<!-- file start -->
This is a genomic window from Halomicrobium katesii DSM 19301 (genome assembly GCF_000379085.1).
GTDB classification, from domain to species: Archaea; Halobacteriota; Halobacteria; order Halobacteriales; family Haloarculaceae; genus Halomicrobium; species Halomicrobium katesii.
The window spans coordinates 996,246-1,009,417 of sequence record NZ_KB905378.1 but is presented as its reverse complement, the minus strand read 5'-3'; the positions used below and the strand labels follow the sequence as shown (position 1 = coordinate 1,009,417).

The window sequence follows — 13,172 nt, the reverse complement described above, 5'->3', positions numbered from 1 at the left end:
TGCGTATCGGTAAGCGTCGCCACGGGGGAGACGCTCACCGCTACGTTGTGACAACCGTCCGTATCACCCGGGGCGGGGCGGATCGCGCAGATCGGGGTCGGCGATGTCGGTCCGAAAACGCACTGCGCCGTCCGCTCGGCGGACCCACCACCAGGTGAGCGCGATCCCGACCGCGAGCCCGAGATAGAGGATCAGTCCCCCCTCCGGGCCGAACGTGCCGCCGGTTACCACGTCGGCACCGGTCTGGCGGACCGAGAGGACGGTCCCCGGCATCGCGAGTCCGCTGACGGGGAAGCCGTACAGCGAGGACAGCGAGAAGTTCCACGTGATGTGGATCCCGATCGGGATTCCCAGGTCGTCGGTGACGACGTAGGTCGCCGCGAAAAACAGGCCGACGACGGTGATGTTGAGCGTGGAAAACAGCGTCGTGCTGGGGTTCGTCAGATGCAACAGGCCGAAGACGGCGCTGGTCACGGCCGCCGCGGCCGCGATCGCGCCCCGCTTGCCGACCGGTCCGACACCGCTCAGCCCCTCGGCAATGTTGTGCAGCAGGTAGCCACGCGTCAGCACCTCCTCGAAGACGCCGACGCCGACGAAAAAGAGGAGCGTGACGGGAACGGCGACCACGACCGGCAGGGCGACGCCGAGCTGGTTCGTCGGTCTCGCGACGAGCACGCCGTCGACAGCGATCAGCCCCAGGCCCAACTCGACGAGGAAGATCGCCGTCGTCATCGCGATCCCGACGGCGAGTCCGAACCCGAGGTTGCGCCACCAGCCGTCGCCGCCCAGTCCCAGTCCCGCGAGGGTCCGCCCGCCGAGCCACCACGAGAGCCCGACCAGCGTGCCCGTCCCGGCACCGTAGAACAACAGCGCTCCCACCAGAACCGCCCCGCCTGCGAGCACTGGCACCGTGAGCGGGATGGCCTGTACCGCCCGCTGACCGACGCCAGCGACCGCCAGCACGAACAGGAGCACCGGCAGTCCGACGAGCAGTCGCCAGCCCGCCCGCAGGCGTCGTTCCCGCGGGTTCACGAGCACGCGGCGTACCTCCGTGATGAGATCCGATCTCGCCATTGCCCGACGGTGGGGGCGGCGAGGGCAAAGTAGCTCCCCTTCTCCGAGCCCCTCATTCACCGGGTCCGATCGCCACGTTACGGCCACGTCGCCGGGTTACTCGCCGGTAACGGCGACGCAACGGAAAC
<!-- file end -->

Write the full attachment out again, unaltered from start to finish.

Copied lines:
This is a genomic window from Halomicrobium katesii DSM 19301 (genome assembly GCF_000379085.1).
GTDB classification, from domain to species: Archaea; Halobacteriota; Halobacteria; order Halobacteriales; family Haloarculaceae; genus Halomicrobium; species Halomicrobium katesii.
The window spans coordinates 996,246-1,009,417 of sequence record NZ_KB905378.1 but is presented as its reverse complement, the minus strand read 5'-3'; the positions used below and the strand labels follow the sequence as shown (position 1 = coordinate 1,009,417).

The window sequence follows — 13,172 nt, the reverse complement described above, 5'->3', positions numbered from 1 at the left end:
TGCGTATCGGTAAGCGTCGCCACGGGGGAGACGCTCACCGCTACGTTGTGACAACCGTCCGTATCACCCGGGGCGGGGCGGATCGCGCAGATCGGGGTCGGCGATGTCGGTCCGAAAACGCACTGCGCCGTCCGCTCGGCGGACCCACCACCAGGTGAGCGCGATCCCGACCGCGAGCCCGAGATAGAGGATCAGTCCCCCCTCCGGGCCGAACGTGCCGCCGGTTACCACGTCGGCACCGGTCTGGCGGACCGAGAGGACGGTCCCCGGCATCGCGAGTCCGCTGACGGGGAAGCCGTACAGCGAGGACAGCGAGAAGTTCCACGTGATGTGGATCCCGATCGGGATTCCCAGGTCGTCGGTGACGACGTAGGTCGCCGCGAAAAACAGGCCGACGACGGTGATGTTGAGCGTGGAAAACAGCGTCGTGCTGGGGTTCGTCAGATGCAACAGGCCGAAGACGGCGCTGGTCACGGCCGCCGCGGCCGCGATCGCGCCCCGCTTGCCGACCGGTCCGACACCGCTCAGCCCCTCGGCAATGTTGTGCAGCAGGTAGCCACGCGTCAGCACCTCCTCGAAGACGCCGACGCCGACGAAAAAGAGGAGCGTGACGGGAACGGCGACCACGACCGGCAGGGCGACGCCGAGCTGGTTCGTCGGTCTCGCGACGAGCACGCCGTCGACAGCGATCAGCCCCAGGCCCAACTCGACGAGGAAGATCGCCGTCGTCATCGCGATCCCGACGGCGAGTCCGAACCCGAGGTTGCGCCACCAGCCGTCGCCGCCCAGTCCCAGTCCCGCGAGGGTCCGCCCGCCGAGCCACCACGAGAGCCCGACCAGCGTGCCCGTCCCGGCACCGTAGAACAACAGCGCTCCCACCAGAACCGCCCCGCCTGCGAGCACTGGCACCGTGAGCGGGATGGCCTGTACCGCCCGCTGACCGACGCCAGCGACCGCCAGCACGAACAGGAGCACCGGCAGTCCGACGAGCAGTCGCCAGCCCGCCCGCAGGCGTCGTTCCCGCGGGTTCACGAGCACGCGGCGTACCTCCGTGATGAGATCCGATCTCGCCATTGCCCGACGGTGGGGGCGGCGAGGGCAAAGTAGCTCCCCTTCTCCGAGCCCCTCATTCACCGGGTCCGATCGCCACGTTACGGCCACGTCGCCGGGTTACTCGCCGGTAACGGCGACGCAACGGAAAC